Keeping Score

“It was a nice service,” Peter said, pulling away from the curb. He glanced into the back seat at me, but his comment was meant for his mother sitting in the passenger seat.

“Except for that bum cozying up to Martha.” Louise frowned. “Here she is, burying her husband and she has to deal with that no-count grandson.”

“You know him?” Peter squinted, his sunglasses forgotten at home on the kitchen counter.

“I know plenty. I know he’s living out west, that he hardly ever calls. Martha practically raised that boy.”

“Maybe he’s busy with family, an 80-hour-a-week job.”

“Don’t be silly, Peter.” She clucked her tongue. “He needs to go back where he came from. Leave her to the grieving.”

“He came from here,” I pointed out.

“How many years has he stayed away?” Louise continued as if I hadn’t spoken. “Fine time to come back if you ask me.”

“He came to the funeral. Doesn’t that mean something?”

“The very least he should do, Darcy. Didn’t I say they raised him?”

Peter’s eyes met mine in the rearview mirror and I smiled, making a slash in the air as if marking on a tally. Peter’s mother usually ignored me, pretending I was invisible so it was fun for me to make her acknowledge my presence.

Peter changed the subject. “We should invite Julia over for dinner while she’s in town.”

I didn’t answer, thinking about how my best friend from high school still had a crush on my husband.

“What?” He turned down the radio.

“Julia still has a crush on you.”

He snorted. “I’m small potatoes compared to the guys she dates in New York.”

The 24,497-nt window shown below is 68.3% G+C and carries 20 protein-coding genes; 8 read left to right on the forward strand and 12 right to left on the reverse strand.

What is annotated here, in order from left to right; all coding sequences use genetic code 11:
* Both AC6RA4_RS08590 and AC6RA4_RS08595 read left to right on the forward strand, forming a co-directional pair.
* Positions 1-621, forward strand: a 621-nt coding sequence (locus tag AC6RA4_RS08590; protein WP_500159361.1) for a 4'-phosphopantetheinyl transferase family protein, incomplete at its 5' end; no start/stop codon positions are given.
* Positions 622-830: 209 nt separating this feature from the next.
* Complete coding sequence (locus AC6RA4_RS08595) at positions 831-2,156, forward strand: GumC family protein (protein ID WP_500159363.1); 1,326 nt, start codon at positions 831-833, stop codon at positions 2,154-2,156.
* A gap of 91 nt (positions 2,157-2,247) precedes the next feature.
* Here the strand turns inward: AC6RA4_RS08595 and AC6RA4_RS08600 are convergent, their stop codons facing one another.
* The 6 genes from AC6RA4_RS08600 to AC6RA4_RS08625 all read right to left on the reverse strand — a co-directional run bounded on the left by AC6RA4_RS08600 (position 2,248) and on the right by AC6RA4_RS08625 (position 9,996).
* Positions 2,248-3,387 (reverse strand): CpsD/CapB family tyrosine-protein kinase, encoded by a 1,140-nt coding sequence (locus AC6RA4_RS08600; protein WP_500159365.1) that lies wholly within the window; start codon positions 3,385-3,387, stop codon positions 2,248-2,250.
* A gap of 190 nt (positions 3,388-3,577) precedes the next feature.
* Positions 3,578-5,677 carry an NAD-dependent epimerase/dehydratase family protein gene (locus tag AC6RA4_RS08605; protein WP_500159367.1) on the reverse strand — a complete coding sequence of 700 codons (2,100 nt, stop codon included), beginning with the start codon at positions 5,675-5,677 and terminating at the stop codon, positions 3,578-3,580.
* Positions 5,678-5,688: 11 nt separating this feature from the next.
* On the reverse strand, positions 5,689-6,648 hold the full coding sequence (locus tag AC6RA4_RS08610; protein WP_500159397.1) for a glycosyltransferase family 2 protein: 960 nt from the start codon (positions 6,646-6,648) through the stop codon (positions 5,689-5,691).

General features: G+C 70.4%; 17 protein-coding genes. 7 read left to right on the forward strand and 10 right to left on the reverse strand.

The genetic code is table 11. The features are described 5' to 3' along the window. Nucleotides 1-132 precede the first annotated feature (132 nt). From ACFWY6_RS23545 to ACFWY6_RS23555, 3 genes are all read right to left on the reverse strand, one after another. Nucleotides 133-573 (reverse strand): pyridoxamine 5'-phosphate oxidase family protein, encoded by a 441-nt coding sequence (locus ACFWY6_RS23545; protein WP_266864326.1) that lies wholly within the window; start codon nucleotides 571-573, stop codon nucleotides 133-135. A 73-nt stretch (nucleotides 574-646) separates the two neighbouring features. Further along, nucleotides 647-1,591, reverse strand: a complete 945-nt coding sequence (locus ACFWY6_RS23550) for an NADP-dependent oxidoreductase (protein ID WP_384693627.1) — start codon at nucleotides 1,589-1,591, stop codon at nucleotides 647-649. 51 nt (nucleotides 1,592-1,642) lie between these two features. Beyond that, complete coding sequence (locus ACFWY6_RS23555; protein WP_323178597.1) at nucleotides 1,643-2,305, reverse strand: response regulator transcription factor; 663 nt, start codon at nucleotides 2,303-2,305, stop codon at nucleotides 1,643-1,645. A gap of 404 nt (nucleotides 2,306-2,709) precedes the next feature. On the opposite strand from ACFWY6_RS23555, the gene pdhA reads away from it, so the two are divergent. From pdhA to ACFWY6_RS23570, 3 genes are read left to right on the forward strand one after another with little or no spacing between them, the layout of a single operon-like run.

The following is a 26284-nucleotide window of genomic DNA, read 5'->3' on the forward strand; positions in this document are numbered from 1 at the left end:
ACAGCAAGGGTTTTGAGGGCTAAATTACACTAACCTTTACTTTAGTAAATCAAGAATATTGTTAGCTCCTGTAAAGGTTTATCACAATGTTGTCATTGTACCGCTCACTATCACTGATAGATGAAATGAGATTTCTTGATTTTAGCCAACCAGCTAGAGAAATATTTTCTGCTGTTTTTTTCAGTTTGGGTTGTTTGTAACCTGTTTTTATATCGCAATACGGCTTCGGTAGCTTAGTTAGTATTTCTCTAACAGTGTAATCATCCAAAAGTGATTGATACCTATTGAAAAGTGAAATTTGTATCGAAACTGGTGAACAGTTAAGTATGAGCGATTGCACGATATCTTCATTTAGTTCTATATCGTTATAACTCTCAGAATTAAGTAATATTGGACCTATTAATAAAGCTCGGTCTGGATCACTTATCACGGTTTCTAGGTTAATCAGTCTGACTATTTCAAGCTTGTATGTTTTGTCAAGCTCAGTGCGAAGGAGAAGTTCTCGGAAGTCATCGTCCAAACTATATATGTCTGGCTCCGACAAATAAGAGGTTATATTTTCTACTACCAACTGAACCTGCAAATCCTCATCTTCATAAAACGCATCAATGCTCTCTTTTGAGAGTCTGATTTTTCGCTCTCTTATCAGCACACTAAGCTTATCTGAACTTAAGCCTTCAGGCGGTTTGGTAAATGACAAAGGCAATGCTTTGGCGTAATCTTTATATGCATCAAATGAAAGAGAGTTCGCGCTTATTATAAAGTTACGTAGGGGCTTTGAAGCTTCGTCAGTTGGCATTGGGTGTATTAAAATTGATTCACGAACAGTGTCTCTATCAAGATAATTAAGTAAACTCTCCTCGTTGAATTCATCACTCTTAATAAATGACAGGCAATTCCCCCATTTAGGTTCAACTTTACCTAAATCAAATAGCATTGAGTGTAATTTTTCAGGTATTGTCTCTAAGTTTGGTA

“I always liked that girl,” Louise said, reaching over to pat her son’s leg. “Such a sweet thing. And pretty!”

“She sleeps around,” I said, guessing she might.

“You’re such a gossip, Darcy.”

That was two I thought, keeping score, smug with satisfaction. This time Peter kept his eyes on the road.

 

This writing exercise was for Trifecta’s Week Thirty-Three Challenge (second prompt): Write a 33-333 word response using the third definition of the word score (an account or reckoning originally kept by making marks on a tally).

14 thoughts on “Keeping Score

  1. I love the story here, the relationship between mother-in-law and daughter-in-law fraught with tension. I also LOVED it when the MIL accused Darcy of being a gossip for what she said, even though MIL herself was gossiping away madly.

  2. Seems to me the MIL from Hell! I also like the irony Jester Queen noted – accusing Darcy of gossip after she just did the same. Too bad the husband just sits there and pretends it isn’t happening.

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